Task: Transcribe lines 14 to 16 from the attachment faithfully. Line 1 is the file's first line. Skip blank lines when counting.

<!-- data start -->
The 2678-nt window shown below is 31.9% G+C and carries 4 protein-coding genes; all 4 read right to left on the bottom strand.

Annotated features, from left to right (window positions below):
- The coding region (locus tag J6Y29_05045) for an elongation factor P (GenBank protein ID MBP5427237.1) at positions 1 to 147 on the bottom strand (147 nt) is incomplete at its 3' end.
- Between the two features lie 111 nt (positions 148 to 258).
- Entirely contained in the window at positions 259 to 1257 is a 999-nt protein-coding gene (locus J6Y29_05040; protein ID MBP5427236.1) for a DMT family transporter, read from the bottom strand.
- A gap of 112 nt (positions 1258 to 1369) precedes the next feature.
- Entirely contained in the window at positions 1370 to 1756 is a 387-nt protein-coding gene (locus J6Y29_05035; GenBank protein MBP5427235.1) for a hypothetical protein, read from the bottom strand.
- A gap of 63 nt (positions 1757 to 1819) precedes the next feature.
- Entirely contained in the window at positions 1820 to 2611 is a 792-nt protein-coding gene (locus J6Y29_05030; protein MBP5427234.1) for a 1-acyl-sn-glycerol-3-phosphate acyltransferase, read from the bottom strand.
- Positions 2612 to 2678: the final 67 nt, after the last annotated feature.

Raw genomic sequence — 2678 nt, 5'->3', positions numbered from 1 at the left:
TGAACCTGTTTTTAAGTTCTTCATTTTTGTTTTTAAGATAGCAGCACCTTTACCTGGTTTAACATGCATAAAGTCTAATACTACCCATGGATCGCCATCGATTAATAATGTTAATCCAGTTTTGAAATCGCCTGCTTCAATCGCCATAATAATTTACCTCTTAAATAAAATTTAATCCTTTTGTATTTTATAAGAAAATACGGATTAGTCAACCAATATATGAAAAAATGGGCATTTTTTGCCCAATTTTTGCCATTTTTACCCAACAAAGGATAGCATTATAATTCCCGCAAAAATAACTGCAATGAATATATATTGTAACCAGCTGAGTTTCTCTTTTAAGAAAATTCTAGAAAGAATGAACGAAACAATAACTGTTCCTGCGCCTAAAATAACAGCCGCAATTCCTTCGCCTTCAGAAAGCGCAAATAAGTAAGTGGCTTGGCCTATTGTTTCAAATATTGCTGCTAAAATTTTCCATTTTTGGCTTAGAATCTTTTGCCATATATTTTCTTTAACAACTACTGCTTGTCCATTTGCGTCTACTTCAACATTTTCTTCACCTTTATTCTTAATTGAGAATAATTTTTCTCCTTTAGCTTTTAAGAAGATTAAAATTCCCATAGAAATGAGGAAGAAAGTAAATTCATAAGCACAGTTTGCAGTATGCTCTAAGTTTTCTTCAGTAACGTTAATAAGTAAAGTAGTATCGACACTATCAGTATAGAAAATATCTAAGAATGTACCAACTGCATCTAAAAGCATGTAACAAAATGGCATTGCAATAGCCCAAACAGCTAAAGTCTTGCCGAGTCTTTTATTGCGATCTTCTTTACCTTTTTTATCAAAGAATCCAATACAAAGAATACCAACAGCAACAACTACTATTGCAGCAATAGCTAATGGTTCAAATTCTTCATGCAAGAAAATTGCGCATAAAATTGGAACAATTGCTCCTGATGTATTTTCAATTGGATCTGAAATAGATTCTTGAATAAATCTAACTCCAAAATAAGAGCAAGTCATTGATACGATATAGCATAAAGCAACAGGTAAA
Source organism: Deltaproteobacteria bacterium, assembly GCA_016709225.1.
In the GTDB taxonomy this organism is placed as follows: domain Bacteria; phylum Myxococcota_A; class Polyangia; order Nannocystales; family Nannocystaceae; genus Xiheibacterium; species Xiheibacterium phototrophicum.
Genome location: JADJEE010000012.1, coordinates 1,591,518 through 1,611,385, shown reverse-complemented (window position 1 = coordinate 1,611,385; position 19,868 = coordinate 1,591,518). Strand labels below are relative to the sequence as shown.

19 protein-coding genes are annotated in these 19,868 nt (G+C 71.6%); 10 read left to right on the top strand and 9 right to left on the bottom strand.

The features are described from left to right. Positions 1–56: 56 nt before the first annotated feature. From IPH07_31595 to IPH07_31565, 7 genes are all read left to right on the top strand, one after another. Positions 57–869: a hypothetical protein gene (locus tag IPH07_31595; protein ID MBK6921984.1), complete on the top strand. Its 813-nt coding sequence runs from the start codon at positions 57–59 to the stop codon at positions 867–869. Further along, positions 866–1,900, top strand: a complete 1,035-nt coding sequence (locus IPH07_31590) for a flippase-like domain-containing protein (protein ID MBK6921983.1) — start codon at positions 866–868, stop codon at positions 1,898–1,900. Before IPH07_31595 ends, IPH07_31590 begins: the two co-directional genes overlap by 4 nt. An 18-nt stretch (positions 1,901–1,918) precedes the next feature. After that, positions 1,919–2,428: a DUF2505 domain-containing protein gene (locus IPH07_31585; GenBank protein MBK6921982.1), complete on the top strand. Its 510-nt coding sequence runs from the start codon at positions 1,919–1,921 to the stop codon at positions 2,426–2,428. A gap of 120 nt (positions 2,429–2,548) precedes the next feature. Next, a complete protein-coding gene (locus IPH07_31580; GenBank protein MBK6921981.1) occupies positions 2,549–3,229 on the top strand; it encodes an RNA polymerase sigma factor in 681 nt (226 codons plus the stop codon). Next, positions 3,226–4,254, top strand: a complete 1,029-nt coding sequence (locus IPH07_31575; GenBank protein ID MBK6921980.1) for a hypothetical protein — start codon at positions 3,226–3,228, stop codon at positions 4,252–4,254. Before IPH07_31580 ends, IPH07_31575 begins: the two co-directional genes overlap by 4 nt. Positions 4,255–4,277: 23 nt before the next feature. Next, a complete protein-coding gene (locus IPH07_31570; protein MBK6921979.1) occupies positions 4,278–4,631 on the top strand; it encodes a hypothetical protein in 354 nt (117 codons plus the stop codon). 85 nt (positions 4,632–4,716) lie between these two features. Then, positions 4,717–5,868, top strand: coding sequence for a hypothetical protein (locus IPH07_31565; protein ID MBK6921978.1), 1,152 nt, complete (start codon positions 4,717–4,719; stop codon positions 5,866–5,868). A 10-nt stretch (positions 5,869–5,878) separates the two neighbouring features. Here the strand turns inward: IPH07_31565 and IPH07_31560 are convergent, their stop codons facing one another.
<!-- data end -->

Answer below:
In the GTDB taxonomy this organism is placed as follows: domain Bacteria; phylum Myxococcota_A; class Polyangia; order Nannocystales; family Nannocystaceae; genus Xiheibacterium; species Xiheibacterium phototrophicum.
Genome location: JADJEE010000012.1, coordinates 1,591,518 through 1,611,385, shown reverse-complemented (window position 1 = coordinate 1,611,385; position 19,868 = coordinate 1,591,518). Strand labels below are relative to the sequence as shown.

19 protein-coding genes are annotated in these 19,868 nt (G+C 71.6%); 10 read left to right on the top strand and 9 right to left on the bottom strand.